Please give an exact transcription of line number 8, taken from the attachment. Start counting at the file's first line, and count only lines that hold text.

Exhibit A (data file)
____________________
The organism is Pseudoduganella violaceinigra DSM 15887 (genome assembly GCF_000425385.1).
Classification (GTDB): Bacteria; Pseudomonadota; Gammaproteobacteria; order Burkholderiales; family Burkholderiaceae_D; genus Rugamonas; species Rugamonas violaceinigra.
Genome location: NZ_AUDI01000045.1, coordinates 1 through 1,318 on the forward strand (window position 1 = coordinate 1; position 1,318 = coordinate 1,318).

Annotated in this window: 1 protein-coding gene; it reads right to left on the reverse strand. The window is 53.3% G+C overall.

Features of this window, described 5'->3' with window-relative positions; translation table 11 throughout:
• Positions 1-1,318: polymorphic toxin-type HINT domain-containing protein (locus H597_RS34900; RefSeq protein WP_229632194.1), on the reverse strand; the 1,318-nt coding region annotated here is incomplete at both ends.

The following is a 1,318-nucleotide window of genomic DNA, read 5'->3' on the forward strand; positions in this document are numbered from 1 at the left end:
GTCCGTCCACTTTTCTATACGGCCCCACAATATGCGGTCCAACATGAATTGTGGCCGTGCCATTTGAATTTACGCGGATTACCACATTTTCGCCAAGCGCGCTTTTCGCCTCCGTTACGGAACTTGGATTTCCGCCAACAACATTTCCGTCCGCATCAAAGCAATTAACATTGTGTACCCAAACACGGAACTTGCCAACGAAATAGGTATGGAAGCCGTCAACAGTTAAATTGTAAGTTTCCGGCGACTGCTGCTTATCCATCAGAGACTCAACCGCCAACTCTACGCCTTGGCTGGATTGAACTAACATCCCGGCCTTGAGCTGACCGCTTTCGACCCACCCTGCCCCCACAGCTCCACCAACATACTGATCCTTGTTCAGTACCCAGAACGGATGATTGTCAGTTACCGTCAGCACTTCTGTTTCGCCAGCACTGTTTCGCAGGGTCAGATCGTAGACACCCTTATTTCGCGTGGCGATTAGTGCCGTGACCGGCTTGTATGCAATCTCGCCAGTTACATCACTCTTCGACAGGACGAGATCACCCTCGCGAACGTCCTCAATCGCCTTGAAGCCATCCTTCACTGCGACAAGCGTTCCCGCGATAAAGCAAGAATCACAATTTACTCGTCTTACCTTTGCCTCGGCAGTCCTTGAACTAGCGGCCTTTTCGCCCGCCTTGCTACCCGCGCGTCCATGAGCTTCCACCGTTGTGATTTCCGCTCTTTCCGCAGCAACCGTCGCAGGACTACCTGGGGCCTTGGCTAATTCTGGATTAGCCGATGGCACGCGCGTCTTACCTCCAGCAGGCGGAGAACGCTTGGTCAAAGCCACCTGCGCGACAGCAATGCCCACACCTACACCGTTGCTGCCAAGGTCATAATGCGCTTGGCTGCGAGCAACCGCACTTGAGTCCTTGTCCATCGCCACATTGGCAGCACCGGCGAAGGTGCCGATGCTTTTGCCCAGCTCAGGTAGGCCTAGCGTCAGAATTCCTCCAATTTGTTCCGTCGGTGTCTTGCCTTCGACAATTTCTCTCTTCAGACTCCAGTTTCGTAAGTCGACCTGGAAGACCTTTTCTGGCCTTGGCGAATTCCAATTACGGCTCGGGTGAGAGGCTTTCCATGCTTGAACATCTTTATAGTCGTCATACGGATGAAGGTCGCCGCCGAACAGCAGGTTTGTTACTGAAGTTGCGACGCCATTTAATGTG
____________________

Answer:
GTCCGTCCACTTTTCTATACGGCCCCACAATATGCGGTCCAACATGAATTGTGGCCGTGCCATTTGAATTTACGCGGATTACCACATTTTCGCCAAGCGCGCTTTTCGCCTCCGTTACGGAACTTGGATTTCCGCCAACAACATTTCCGTCCGCATCAAAGCAATTAACATTGTGTACCCAAACACGGAACTTGCCAACGAAATAGGTATGGAAGCCGTCAACAGTTAAATTGTAAGTTTCCGGCGACTGCTGCTTATCCATCAGAGACTCAACCGCCAACTCTACGCCTTGGCTGGATTGAACTAACATCCCGGCCTTGAGCTGACCGCTTTCGACCCACCCTGCCCCCACAGCTCCACCAACATACTGATCCTTGTTCAGTACCCAGAACGGATGATTGTCAGTTACCGTCAGCACTTCTGTTTCGCCAGCACTGTTTCGCAGGGTCAGATCGTAGACACCCTTATTTCGCGTGGCGATTAGTGCCGTGACCGGCTTGTATGCAATCTCGCCAGTTACATCACTCTTCGACAGGACGAGATCACCCTCGCGAACGTCCTCAATCGCCTTGAAGCCATCCTTCACTGCGACAAGCGTTCCCGCGATAAAGCAAGAATCACAATTTACTCGTCTTACCTTTGCCTCGGCAGTCCTTGAACTAGCGGCCTTTTCGCCCGCCTTGCTACCCGCGCGTCCATGAGCTTCCACCGTTGTGATTTCCGCTCTTTCCGCAGCAACCGTCGCAGGACTACCTGGGGCCTTGGCTAATTCTGGATTAGCCGATGGCACGCGCGTCTTACCTCCAGCAGGCGGAGAACGCTTGGTCAAAGCCACCTGCGCGACAGCAATGCCCACACCTACACCGTTGCTGCCAAGGTCATAATGCGCTTGGCTGCGAGCAACCGCACTTGAGTCCTTGTCCATCGCCACATTGGCAGCACCGGCGAAGGTGCCGATGCTTTTGCCCAGCTCAGGTAGGCCTAGCGTCAGAATTCCTCCAATTTGTTCCGTCGGTGTCTTGCCTTCGACAATTTCTCTCTTCAGACTCCAGTTTCGTAAGTCGACCTGGAAGACCTTTTCTGGCCTTGGCGAATTCCAATTACGGCTCGGGTGAGAGGCTTTCCATGCTTGAACATCTTTATAGTCGTCATACGGATGAAGGTCGCCGCCGAACAGCAGGTTTGTTACTGAAGTTGCGACGCCATTTAATGTG